What was your experience like in school? Were you straight-A student, or were you more focused on upholding your reputation as class clown than finishing your homework on time? Regardless of how much you remember from the good (or bad) old days in the classroom, it’s likely that there weren’t many memes involved in the curriculum. If there were, I’m jealous! And if there weren’t, don’t worry. We’ve got you covered with your daily dose of educational memes down below!

We’ve gathered some of the best posts from Educational Memes on Instagram to remind you all that learning and laughing don’t have to be mutually exclusive. So, pandas, enjoy these pics that might take you back to the days of packed lunches, recess and raising your hand when you had a question, and   be sure to upvote the ones that make you feel particularly intelligent.

Keep reading to also find a conversation with the creator of this hilarious account, Yashdeep Kanhai, and then if you’re interested in finding even more memes dedicated to living, laughing and learning, you can find Bored Panda’s previous article featuring Educational Memes right here!

More info: Instagram | Facebook


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Soros-Funded Fake News Operation Pushes Facebook to Reinstate Trump Ban

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Soros-Funded Fake News Operation Pushes Facebook to Reinstate Trump Ban

Courier Newsroom also has ties to progressive megadonor Laurene Powell Jobs

George Soros / Getty Images

A progressive billionaire-funded network of Democratic propaganda sites masquerading as legitimate news websites is leading the push to keep former president Donald Trump off Facebook and Twitter.

Courier Newsroom, which bills itself as the “largest left-leaning news network in the country,” organized a petition this week to pressure Facebook’s Mark Zuckerberg and Twitter’s Elon Musk to keep Trump off their platforms. Facebook said Thursday it would reinstate Trump “in the coming weeks.” Twitter reinstated Trump in November, but the former president has not posted on the site. Both sites banned him in January 2021, under pressure from Democratic lawmakers and liberal advocacy groups.

“We cannot allow him to rejoin these platforms and spread more hateful, inaccurate information. Sign the petition now to keep Trump off of Facebook and Twitter,” Courier’s petition says. Blue Amp Action, a Democratic consulting firm, circulated the petition in an email to Courier supporters. The consulting firm has worked for a number of Democratic campaigns. President Joe Biden’s presidential campaign paid Blue Amp Action around $230,000 for media production services in 2020.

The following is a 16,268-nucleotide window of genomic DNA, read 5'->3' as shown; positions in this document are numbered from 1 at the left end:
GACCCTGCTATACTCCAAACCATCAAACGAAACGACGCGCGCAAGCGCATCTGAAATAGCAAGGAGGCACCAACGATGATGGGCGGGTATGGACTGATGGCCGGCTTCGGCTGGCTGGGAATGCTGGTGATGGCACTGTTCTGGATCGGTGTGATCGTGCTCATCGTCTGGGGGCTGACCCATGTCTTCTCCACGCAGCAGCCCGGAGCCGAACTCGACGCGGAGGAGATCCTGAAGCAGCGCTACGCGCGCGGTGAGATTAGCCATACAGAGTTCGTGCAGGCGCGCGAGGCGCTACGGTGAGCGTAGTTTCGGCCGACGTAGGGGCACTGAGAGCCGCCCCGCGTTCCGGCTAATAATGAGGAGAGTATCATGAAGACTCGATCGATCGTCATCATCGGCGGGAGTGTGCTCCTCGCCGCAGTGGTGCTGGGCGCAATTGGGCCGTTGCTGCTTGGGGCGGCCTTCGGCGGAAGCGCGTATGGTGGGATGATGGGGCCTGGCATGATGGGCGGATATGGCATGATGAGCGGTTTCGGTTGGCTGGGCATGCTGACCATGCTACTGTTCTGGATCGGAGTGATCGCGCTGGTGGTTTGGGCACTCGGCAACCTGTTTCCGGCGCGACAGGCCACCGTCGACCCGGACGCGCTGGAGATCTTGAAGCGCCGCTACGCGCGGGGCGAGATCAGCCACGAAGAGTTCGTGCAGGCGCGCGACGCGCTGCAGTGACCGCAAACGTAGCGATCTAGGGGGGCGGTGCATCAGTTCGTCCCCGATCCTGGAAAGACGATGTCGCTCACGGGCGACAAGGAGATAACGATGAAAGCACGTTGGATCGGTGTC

Maintaining a ban on Trump could help Democrats in 2024 by depriving the early GOP favorite of access to two of the country’s biggest media platforms. And that aligns with the political goals of Courier Newsroom’s biggest backers.

Laurene Powell Jobs, who inherited $20 billion from her late husband, Apple founder Steve Jobs, was a major funder of ACRONYM, the digital media company behind Courier Newsroom, the Washington Free Beacon reported. While the exact nature of Powell Jobs’s ties to ACRONYM and Courier Newsroom are unclear, she is not the only progressive megadonor propping up the group.

In October 2021, the progressive billionaire George Soros and LinkedIn cofounder Reid Hoffman formed an organization called Good Information, Inc. The group acquired Courier Newsroom, which operates websites designed to look like legitimate local news publications. Soros, the Democratic party’s biggest donor, gave $1.2 million to Courier Newsroom through his Open Society Foundations in 2021 to support the group’s “non-partisan journalism.”

While Courier Newsroom aims to root out political disinformation online, Hoffman has funded multiple projects that used disinformation to help elect Democrats. In 2017, he funded a project in which tech firms created fake social media personas in order to suppress Republican voter turnout in Alabama’s 2017 special Senate election.

Other Soros-funded advocacy groups have pressured Facebook to maintain its ban on Trump.

Media Matters for America, which received $500,000 in Soros cash in 2021, partnered with Accountable Tech to form the “Keep Trump Off Facebook” campaign. MoveOn.org, one of the largest progressive groups in the country, has purchased ads on Facebook to circulate a petition to keep Trump off the platform. Soros donated $450,000 to MoveOn in 2021.

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Wanda Sykes On Why Meta Reinstated Trump

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Wanda Sykes On Why Meta Reinstated Trump

Facebook and Instagram’s parent company Meta announced this week that twice-impeached former president Donald Trump will be reinstated on both platforms, after a two-year suspension.

“The Daily Show” guest host Wanda Sykes was not at all surprised, saying that it’s just a money-grabbing stunt.

In their announcement on Wednesday, Meta stated that “the public should be able to hear what their politicians are saying — the good, the bad and the ugly — so that they can make informed choices at the ballot box.” And to that, Wanda Sykes said “Phooey!”

“Look, we all know Facebook is losing a ton of money and they want that Trump attention back,” Sykes mocked. “They need a hit! Trump is their ‘White Lotus.’”

She added that Trump is “the Jennifer Coolidge of the internet,” breaking out her own impression of the award-winning actress. That said, Sykes does think there needs to be some intense moderation of Trump’s accounts. But she had an idea for that, too.

“I think maybe for the first week, they should just allow him to only post cat photos. You know, let’s see how it goes,” Sykes joked. “If you see a bunch of cats storming the Capitol? Although adorable, shut it down.”

You can watch the full segment from “The Daily Show” in the video above.